With a savings plan, parents open an account
and choose an investment strategy. Typically, if you start the plan
when the child is very young, you'd begin with some aggressive investments
and gradually switch to more conservative options as the child grows.
Withdrawals are tax-free when it's time to pay a son's
or daughter's college expenses including tuition, books and room
and board. It's essentially a 401(k) dedicated to paying
for college expenses.
Each savings program offers parents several different
investment choices. Many state programs are open to nonresidents,
so it makes sense for parents to shop around for a plan that best
meets their financial and educational needs.
What happens if the child decides not to go to college?
A parent has three basic choices: hang on to the savings
plan, transfer it to another family member or cash out and pay a
Some parents hang on to the 529 plan in case the child
decides to attend college at a later date. Others transfer the account
over to another family member.
Some parents decide to cash out the plan and pay a
penalty. Most states collect a penalty of 10 percent of the earnings
on any withdrawal that is used for noneducational purposes.
A federal penalty equal to 10 percent of earnings
will be charged, as well. No penalty will be assessed if a beneficiary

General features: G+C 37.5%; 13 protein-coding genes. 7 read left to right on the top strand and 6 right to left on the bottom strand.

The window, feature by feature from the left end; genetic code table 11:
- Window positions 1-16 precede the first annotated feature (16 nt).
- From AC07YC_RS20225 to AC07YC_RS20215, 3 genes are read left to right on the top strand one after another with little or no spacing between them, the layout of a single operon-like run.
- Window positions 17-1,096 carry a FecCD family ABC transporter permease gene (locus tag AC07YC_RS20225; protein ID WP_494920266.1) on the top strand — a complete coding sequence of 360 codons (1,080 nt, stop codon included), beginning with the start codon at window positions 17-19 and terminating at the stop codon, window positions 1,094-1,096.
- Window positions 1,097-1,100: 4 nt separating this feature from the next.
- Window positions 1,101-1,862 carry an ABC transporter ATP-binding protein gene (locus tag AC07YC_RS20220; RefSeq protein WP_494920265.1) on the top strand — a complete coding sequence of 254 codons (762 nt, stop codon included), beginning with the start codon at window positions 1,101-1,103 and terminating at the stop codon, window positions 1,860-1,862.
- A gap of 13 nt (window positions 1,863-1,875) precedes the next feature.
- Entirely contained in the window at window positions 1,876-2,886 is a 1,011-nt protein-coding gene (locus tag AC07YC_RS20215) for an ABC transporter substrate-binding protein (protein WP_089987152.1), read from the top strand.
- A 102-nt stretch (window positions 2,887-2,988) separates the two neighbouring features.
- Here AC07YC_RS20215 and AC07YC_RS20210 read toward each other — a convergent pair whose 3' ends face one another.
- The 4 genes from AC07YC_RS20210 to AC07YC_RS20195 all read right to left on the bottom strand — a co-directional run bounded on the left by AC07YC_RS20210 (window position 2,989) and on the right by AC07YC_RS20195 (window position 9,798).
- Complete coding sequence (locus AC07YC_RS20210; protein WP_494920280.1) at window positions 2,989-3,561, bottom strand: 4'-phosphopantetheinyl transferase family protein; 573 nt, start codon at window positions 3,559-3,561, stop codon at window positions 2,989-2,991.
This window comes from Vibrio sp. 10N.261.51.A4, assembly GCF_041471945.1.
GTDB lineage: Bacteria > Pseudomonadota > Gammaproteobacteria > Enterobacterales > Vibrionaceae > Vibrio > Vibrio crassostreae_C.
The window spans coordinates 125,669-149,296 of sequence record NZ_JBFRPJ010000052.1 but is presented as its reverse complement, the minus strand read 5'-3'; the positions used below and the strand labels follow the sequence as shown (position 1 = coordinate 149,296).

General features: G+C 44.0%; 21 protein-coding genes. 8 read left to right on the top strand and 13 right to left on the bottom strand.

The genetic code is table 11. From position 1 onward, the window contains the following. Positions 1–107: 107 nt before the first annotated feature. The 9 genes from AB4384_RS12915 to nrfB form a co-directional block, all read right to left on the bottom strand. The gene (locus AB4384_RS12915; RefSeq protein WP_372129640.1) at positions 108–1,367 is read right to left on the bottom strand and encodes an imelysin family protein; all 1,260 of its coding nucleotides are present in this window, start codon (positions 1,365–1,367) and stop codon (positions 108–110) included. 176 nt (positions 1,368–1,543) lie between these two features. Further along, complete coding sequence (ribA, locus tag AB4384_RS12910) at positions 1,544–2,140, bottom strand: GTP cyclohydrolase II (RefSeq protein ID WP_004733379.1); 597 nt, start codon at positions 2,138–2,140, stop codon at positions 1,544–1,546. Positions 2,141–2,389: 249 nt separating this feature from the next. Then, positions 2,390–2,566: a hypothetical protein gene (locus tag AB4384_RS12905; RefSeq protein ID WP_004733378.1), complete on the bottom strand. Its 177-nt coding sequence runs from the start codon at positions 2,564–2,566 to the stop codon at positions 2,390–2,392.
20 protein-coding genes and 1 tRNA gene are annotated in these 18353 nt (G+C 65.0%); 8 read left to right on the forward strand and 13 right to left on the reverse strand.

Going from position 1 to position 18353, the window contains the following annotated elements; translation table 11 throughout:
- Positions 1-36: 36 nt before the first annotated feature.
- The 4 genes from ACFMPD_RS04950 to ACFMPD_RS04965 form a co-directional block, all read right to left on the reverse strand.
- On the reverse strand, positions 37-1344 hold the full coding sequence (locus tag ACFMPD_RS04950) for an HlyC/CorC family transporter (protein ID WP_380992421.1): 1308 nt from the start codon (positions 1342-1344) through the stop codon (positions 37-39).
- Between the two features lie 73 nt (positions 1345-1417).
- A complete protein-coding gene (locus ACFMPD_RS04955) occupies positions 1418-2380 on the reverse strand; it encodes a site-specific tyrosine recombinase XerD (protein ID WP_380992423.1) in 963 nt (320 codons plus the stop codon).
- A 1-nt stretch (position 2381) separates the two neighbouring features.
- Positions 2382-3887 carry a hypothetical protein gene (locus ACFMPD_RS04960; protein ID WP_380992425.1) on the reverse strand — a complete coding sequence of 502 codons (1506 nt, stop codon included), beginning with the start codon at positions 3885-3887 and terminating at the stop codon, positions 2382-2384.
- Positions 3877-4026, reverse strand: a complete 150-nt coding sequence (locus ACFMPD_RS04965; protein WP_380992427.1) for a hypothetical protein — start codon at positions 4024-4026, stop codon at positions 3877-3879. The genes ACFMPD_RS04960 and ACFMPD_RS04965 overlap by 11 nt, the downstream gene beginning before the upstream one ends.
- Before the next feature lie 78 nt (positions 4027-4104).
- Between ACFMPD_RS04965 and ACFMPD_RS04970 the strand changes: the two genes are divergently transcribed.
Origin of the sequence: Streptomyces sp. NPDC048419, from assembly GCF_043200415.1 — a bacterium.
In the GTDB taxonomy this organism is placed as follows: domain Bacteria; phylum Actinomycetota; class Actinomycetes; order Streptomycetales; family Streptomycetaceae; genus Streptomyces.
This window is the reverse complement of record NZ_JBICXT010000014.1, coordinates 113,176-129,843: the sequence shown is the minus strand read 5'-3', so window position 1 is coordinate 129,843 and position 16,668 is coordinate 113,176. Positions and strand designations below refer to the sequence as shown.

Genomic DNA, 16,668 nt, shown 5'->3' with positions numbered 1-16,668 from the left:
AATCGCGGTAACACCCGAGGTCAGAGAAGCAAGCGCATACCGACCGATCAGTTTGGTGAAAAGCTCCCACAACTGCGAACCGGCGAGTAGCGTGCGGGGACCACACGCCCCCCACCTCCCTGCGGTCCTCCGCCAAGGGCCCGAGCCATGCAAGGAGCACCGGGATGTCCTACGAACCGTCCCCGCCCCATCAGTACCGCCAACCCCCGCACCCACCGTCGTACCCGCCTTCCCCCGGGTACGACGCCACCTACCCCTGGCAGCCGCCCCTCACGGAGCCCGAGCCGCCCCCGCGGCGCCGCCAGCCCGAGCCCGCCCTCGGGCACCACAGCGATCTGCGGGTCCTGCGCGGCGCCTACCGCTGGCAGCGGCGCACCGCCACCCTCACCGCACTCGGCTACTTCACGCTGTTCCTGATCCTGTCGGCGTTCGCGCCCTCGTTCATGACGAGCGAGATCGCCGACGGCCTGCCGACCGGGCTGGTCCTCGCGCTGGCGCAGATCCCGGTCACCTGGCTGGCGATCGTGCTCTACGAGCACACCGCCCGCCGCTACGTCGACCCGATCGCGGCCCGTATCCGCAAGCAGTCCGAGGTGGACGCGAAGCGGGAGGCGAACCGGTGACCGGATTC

should die or become disabled.
While the tax-free withdrawals clearly make 529 plans
attractive financial options, they may not be right for every family.
Participating in a 529 prepaid tuition plan affects a family's eligibility
for financial aid. It's considered a resource for the student like
a scholarship. It reduces financial aid on a dollar-per-dollar basis.
Some financial advisers urge lower-income families,
who are likely to receive a large amount of financial aid, to pass
on 529 prepaid tuition plans.
||College savings at a glance
529 college savings plans
Participating in a college savings plan also impacts
financial aid, but not as severely. A family with a college savings
account will see their eligibility for aid decrease by as much as
5 percent or 6 percent of the account's value.
College savings plans may make the most sense for
upper income families who won't qualify for financial aid and for
middle-income families who qualify for loans and little else.
A state-by-state listing of programs is available
on the Web site of the College
Savings Plans Network and on Savingforcollege.com.